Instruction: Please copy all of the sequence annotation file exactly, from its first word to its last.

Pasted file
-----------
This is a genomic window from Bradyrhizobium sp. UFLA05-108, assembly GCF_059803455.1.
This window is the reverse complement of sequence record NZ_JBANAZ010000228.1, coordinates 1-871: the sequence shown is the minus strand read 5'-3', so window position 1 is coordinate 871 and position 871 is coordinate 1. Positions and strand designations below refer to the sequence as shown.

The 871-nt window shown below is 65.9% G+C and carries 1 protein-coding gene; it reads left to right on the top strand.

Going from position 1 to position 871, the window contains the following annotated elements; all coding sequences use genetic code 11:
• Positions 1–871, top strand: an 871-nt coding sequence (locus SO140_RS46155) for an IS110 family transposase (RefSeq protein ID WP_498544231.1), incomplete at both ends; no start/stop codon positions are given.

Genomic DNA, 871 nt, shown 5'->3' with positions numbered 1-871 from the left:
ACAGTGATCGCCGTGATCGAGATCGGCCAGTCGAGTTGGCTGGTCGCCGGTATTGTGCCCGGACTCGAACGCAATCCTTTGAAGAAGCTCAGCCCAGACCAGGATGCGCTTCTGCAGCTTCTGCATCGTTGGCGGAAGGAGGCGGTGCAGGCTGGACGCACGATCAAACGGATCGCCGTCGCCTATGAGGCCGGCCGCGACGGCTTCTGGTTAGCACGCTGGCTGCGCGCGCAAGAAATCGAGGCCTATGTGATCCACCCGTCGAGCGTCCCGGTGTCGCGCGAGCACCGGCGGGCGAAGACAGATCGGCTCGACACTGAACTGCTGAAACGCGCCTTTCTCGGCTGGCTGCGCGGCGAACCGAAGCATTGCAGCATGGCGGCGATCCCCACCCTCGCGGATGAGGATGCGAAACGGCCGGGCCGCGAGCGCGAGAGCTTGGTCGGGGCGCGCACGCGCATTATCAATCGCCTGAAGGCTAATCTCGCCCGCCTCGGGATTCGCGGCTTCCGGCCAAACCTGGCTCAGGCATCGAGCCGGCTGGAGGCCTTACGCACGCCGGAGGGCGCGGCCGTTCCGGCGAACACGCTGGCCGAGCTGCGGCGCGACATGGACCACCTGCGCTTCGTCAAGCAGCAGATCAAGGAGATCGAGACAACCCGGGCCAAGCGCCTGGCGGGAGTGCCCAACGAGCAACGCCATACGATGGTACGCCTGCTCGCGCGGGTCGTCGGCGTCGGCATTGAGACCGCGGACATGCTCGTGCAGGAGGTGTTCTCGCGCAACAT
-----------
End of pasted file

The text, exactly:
This is a genomic window from Bradyrhizobium sp. UFLA05-108, assembly GCF_059803455.1.
This window is the reverse complement of sequence record NZ_JBANAZ010000228.1, coordinates 1-871: the sequence shown is the minus strand read 5'-3', so window position 1 is coordinate 871 and position 871 is coordinate 1. Positions and strand designations below refer to the sequence as shown.

The 871-nt window shown below is 65.9% G+C and carries 1 protein-coding gene; it reads left to right on the top strand.

Going from position 1 to position 871, the window contains the following annotated elements; all coding sequences use genetic code 11:
• Positions 1–871, top strand: an 871-nt coding sequence (locus SO140_RS46155) for an IS110 family transposase (RefSeq protein ID WP_498544231.1), incomplete at both ends; no start/stop codon positions are given.

Genomic DNA, 871 nt, shown 5'->3' with positions numbered 1-871 from the left:
ACAGTGATCGCCGTGATCGAGATCGGCCAGTCGAGTTGGCTGGTCGCCGGTATTGTGCCCGGACTCGAACGCAATCCTTTGAAGAAGCTCAGCCCAGACCAGGATGCGCTTCTGCAGCTTCTGCATCGTTGGCGGAAGGAGGCGGTGCAGGCTGGACGCACGATCAAACGGATCGCCGTCGCCTATGAGGCCGGCCGCGACGGCTTCTGGTTAGCACGCTGGCTGCGCGCGCAAGAAATCGAGGCCTATGTGATCCACCCGTCGAGCGTCCCGGTGTCGCGCGAGCACCGGCGGGCGAAGACAGATCGGCTCGACACTGAACTGCTGAAACGCGCCTTTCTCGGCTGGCTGCGCGGCGAACCGAAGCATTGCAGCATGGCGGCGATCCCCACCCTCGCGGATGAGGATGCGAAACGGCCGGGCCGCGAGCGCGAGAGCTTGGTCGGGGCGCGCACGCGCATTATCAATCGCCTGAAGGCTAATCTCGCCCGCCTCGGGATTCGCGGCTTCCGGCCAAACCTGGCTCAGGCATCGAGCCGGCTGGAGGCCTTACGCACGCCGGAGGGCGCGGCCGTTCCGGCGAACACGCTGGCCGAGCTGCGGCGCGACATGGACCACCTGCGCTTCGTCAAGCAGCAGATCAAGGAGATCGAGACAACCCGGGCCAAGCGCCTGGCGGGAGTGCCCAACGAGCAACGCCATACGATGGTACGCCTGCTCGCGCGGGTCGTCGGCGTCGGCATTGAGACCGCGGACATGCTCGTGCAGGAGGTGTTCTCGCGCAACAT